People are being advised to heat living rooms during the day and bedrooms before going to sleep as a cold spell hits the UK.

Health officials issued the advice to people who cannot heat every room or are struggling with heating costs.

Overnight lows of -10C (14F) are predicted in northern Scotland amid snow and ice warnings there, in Wales, Northern Ireland, and the east coast.

The cold weather alert for England begins at 18:00 GMT.

It will run until 09:00 on Monday 12 December, but could be extended further if forecasts predict continued colder temperatures.

Yellow weather warnings for snow and ice are in place from 00:00 on Wednesday until 12:00 on Thursday for northern Scotland and much of the east coast of Great Britain.

A yellow weather warning applies to Wales and most of Northern Ireland from 00:00 until 18:00 on Thursday.

While sub-zero temperatures may be not be unexpected in parts of northern Scotland in winter, readings of -6C are predicted for parts of rural England from Thursday.

Large parts of Scotland are set to experience a prolonged “Arctic blast” with freezing temperatures, snow and ice forecast on Wednesday and Thursday.

BBC Weather’s Chris Fawkes said: “Frequent showers will turn to snow overnight and, during Wednesday in north Scotland, bringing the first snow of winter.

“Over coming days, cold weather will move south with daytime temperatures around 5C below the December average – and probably not getting above freezing in places.

“Overnight frosts will be widespread and sharp, -2C to -6C commonly, but with much lower temperatures over snow cover in Scotland. Showers will increasingly turn to sleet and snow in parts of Northern Ireland, England and Wales.

“This abrupt change to cold winter weather will come as more of a shock to the system, given that this autumn has provisionally been the third warmest on record in the UK, in which frosts have been very rare.”

Rising cost concerns

The UK Health Security Agency (UKHSA) said that, as well as heating rooms that are used the most to at least 18C, “several layers of thinner clothing will keep you warmer than one thicker layer”.

“Having plenty of hot food and drinks is also effective for keeping warm,” the agency added.

The rising cost of energy has prompted concerns that some people may resist using their heating, even during the unseasonably cold temperatures expected this week.

Under the current energy price guarantee, a household using a typical amount of gas and electricity can expect to pay £2,500 annually. This rises to £3,000 a year for typical use from April.

Dr Agostinho Sousa of the UKHSA said: “Cold weather can have serious consequences for health, and older people and those with heart or lung conditions can be particularly at risk.

“If you have a pre-existing medical condition, you should heat your home to a temperature that is comfortable for you.”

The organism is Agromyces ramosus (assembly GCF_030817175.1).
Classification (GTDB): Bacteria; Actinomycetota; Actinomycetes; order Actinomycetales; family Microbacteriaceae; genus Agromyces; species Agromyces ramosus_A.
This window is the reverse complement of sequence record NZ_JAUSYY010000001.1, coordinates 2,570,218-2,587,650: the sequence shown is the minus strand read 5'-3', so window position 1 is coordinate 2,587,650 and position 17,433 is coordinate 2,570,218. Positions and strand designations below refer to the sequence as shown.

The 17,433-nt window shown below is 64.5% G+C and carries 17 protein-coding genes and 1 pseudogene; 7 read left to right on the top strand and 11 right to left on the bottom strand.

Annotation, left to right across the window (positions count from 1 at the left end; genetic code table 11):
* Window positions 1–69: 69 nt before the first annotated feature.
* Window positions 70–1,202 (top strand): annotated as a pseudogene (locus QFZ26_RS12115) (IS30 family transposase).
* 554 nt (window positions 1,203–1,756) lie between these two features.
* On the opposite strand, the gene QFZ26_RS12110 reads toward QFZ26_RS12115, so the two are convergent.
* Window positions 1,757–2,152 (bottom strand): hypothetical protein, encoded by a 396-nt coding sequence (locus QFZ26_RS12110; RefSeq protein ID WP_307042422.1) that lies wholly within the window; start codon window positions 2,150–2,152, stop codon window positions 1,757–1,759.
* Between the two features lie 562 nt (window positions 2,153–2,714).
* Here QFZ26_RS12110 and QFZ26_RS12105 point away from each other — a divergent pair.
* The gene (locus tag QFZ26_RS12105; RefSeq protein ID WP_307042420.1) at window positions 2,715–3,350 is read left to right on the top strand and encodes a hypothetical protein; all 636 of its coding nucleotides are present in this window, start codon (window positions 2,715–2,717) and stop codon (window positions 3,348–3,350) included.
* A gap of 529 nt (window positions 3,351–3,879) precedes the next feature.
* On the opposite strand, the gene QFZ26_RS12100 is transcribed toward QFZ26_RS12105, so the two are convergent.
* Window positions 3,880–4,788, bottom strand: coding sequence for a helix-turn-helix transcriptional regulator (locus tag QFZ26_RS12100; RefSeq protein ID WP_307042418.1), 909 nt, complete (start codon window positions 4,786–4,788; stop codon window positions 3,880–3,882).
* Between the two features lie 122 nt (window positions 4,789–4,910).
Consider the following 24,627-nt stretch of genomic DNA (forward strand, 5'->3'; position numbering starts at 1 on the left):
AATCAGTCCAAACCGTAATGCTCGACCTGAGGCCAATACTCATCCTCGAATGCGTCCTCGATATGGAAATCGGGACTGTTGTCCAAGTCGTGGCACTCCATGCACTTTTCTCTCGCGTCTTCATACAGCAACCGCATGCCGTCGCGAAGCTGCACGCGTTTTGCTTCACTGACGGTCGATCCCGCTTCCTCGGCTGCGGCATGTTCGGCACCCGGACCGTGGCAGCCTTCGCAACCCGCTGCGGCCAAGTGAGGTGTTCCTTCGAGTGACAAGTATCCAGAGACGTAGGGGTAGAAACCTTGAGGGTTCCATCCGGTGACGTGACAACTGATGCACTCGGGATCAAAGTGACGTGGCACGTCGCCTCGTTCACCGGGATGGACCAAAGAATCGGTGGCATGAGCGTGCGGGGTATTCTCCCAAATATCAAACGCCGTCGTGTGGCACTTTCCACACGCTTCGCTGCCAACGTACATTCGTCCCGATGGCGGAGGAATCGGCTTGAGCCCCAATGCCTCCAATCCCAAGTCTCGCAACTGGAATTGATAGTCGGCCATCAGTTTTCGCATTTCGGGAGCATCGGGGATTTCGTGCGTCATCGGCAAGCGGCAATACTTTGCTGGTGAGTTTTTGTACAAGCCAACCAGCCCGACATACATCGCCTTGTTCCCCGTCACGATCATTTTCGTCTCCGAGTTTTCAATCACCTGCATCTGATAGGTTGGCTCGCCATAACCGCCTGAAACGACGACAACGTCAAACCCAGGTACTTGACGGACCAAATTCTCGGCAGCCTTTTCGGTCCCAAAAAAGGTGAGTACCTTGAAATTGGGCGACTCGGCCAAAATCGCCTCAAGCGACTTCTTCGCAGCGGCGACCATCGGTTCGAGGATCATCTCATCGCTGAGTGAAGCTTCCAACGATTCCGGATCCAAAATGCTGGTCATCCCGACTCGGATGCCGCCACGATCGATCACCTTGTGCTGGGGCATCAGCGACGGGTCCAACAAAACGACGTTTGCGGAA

Disability charity Scope said a survey of 1,000 disabled households suggested 43% had cut back on electricity and gas, with some saying they were switching off heating and using duvets to keep warm.

Additional support to help with energy costs is available for the most vulnerable, alongside a one-off £400 discount for all households.

Fuel poverty charity National Energy Action called on the government to “step in with more help for those at greatest peril this winter”.

What does an unheated room do to your body?

Living in such low temperatures puts a considerable strain on the body, which has to work to warm up faster.

This can lead to an increase in blood pressure and a faster heartbeat – which in turns can exacerbate the risk of a stroke or heart attack.

At low temperatures, those who already have poor heart health and the elderly become even more susceptible to serious health issues.

The Severe Weather Emergency Protocol has been activated in London for the first time this winter meaning homeless people will be given access to shelter.

Local authorities are also asking people to check on vulnerable family, friends and neighbours to see if they need extra help.

Cllr David Renard, transport spokesman for the Local Government Association (LGA), said: “During these cold spells, it is the elderly or those who have a respiratory disease who are more at risk of ill health and in need of more support.

“As some people may choose to limit their heating use due to the impact of rising energy bills, it is all the more important that people check up on those that may need more help. It could help save lives.”

A yellow weather warning for ice is in place for most of England’s east coast, from 18:00 GMT on Wednesday until 12:00 GMT on Thursday, as temperatures look set to drop as low as -3C (26.6F).

Councils in England and Wales have stockpiled 1.4 million tonnes of salt to grit roads this winter, but many told the LGA they were struggling to recruit and retain gritter drivers.

Listen on Sounds banner

Listen on Sounds banner

Listen on Sounds footer

Listen on Sounds footer